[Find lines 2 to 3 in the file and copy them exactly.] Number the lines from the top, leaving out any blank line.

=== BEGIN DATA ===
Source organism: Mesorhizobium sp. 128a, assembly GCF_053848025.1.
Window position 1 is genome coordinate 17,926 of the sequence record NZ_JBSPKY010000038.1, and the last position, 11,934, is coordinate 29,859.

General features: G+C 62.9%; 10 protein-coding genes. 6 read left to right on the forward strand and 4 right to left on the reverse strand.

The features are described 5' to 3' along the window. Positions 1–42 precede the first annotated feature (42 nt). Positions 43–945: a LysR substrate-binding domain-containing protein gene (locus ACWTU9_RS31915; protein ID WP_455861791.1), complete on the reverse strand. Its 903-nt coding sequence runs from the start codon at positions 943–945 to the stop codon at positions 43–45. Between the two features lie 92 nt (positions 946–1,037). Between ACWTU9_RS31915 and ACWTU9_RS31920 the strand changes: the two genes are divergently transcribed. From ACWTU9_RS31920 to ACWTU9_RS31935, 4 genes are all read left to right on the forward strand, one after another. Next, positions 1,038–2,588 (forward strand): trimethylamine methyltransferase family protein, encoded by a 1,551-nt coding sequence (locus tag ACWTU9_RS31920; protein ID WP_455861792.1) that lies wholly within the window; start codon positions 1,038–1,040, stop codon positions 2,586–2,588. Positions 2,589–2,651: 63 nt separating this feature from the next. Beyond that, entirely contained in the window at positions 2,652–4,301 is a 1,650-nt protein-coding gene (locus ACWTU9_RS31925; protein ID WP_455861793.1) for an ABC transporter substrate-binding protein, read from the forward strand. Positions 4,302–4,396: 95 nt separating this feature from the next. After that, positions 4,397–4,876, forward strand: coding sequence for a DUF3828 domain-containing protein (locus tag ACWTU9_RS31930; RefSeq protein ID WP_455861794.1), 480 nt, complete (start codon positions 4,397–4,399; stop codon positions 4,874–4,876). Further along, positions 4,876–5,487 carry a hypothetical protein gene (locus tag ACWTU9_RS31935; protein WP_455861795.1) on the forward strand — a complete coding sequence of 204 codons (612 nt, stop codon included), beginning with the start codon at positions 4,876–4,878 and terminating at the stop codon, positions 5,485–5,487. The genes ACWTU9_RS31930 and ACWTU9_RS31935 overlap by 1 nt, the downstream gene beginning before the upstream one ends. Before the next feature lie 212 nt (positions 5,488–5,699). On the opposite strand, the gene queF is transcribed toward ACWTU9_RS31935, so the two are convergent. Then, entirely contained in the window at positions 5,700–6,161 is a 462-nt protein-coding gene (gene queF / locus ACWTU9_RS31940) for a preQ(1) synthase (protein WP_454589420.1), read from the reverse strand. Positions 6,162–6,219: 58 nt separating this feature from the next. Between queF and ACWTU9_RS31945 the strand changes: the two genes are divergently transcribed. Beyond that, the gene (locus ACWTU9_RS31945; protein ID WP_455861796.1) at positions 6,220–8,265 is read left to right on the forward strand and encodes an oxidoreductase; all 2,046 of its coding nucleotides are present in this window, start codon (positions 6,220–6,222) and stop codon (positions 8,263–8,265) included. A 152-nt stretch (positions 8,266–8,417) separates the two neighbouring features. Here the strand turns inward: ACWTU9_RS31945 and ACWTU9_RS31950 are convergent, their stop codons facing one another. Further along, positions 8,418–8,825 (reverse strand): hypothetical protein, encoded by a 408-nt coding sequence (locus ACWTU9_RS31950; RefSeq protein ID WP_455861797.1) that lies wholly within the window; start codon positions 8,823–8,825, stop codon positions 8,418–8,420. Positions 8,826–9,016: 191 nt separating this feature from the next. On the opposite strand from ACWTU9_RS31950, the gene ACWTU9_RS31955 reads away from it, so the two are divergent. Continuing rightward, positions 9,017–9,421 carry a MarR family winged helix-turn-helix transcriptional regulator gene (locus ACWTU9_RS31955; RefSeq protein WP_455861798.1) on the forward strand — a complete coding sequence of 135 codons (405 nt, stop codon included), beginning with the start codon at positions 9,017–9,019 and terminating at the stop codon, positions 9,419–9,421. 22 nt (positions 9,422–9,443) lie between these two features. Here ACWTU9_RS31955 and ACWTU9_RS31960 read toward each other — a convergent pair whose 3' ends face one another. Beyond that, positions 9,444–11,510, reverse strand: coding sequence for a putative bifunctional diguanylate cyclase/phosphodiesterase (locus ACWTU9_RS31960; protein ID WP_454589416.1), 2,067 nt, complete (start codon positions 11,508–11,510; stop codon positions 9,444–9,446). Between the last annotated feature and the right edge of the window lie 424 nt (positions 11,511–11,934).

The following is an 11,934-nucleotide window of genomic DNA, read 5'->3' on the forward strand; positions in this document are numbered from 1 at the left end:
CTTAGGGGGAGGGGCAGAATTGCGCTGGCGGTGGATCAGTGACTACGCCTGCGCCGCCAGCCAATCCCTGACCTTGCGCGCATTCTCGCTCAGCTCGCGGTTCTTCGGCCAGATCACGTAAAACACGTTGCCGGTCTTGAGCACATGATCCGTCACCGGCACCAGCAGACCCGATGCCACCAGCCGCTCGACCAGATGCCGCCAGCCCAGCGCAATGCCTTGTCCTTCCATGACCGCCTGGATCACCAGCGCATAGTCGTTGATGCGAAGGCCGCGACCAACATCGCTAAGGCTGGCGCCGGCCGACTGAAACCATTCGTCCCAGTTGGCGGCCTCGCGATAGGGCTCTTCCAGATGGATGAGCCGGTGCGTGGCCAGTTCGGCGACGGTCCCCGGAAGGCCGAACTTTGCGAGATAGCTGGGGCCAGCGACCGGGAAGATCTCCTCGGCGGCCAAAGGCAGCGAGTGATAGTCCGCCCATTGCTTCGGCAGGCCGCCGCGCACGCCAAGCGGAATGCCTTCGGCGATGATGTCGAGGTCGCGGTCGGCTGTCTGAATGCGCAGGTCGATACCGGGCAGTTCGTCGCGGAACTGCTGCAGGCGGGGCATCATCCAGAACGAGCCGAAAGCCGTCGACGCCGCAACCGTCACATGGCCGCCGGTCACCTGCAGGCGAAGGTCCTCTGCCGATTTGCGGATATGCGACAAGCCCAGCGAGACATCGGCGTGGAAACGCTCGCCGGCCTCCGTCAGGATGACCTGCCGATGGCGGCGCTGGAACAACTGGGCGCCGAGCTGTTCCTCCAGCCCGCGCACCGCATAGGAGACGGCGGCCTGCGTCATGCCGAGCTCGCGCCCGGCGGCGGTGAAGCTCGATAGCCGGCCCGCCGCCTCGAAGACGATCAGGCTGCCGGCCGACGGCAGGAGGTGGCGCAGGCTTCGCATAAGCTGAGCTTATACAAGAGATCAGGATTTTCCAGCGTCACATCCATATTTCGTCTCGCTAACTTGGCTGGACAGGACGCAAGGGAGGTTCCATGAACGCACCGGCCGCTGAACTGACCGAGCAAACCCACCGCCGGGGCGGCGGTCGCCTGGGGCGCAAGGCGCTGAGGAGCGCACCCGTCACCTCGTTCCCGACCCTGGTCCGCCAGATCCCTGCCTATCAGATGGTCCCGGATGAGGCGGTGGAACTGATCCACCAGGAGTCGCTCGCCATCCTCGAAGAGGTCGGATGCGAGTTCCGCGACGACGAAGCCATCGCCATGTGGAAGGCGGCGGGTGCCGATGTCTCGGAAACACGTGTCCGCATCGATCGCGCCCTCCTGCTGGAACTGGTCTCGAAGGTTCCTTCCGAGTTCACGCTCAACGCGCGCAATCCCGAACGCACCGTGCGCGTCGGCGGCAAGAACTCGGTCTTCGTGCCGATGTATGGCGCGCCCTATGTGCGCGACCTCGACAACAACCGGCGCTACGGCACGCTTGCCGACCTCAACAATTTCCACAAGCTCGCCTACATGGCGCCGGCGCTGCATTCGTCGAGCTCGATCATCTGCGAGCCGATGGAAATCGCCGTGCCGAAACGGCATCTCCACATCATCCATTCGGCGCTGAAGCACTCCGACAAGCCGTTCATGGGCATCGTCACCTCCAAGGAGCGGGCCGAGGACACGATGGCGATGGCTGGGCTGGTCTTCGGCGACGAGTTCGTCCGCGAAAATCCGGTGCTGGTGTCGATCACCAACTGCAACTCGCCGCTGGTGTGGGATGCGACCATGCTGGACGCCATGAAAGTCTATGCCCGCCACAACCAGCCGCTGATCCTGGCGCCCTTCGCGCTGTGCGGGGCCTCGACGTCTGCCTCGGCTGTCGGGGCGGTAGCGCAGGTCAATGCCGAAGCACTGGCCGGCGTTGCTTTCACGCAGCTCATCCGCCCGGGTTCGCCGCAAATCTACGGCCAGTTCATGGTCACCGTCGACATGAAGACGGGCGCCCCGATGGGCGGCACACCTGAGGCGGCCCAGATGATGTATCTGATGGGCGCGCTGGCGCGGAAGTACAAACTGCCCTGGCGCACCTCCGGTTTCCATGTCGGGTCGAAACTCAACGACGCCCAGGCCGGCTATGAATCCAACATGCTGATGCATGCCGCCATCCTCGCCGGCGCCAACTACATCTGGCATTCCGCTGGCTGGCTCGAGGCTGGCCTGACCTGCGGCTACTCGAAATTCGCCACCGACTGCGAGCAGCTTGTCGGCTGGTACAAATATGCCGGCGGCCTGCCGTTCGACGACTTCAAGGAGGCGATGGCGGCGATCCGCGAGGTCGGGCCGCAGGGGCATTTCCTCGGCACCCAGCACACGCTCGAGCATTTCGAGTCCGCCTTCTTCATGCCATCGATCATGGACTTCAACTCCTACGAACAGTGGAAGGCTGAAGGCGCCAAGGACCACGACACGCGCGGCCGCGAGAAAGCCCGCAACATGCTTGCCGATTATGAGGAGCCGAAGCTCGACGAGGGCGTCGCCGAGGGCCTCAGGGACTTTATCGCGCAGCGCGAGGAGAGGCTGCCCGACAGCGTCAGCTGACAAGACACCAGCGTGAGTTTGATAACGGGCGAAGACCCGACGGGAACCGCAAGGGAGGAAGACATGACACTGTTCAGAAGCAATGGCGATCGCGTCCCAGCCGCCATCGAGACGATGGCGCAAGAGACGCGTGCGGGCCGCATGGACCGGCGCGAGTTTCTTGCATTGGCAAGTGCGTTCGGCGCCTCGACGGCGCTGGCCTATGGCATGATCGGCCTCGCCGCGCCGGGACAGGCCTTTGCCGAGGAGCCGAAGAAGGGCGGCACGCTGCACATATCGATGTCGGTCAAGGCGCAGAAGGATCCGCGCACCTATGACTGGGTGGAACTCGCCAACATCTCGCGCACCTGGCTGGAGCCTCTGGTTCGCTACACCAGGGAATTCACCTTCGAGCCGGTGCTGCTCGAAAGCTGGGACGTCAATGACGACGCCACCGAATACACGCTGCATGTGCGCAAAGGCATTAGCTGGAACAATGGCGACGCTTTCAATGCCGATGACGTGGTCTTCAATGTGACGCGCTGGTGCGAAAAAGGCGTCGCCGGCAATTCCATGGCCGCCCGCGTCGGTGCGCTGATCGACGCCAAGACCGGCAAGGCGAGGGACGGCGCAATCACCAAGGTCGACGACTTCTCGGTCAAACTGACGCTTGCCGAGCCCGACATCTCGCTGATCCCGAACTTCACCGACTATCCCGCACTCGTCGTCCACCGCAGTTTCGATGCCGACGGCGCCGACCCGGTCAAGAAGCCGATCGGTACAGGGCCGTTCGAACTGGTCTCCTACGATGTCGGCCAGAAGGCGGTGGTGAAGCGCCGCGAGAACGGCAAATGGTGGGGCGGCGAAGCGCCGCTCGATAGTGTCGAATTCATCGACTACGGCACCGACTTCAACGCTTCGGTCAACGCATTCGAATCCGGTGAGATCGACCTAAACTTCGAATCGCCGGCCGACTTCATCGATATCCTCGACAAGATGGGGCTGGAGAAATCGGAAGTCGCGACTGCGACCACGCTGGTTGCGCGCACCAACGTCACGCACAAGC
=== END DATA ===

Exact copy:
Window position 1 is genome coordinate 17,926 of the sequence record NZ_JBSPKY010000038.1, and the last position, 11,934, is coordinate 29,859.

General features: G+C 62.9%; 10 protein-coding genes. 6 read left to right on the forward strand and 4 right to left on the reverse strand.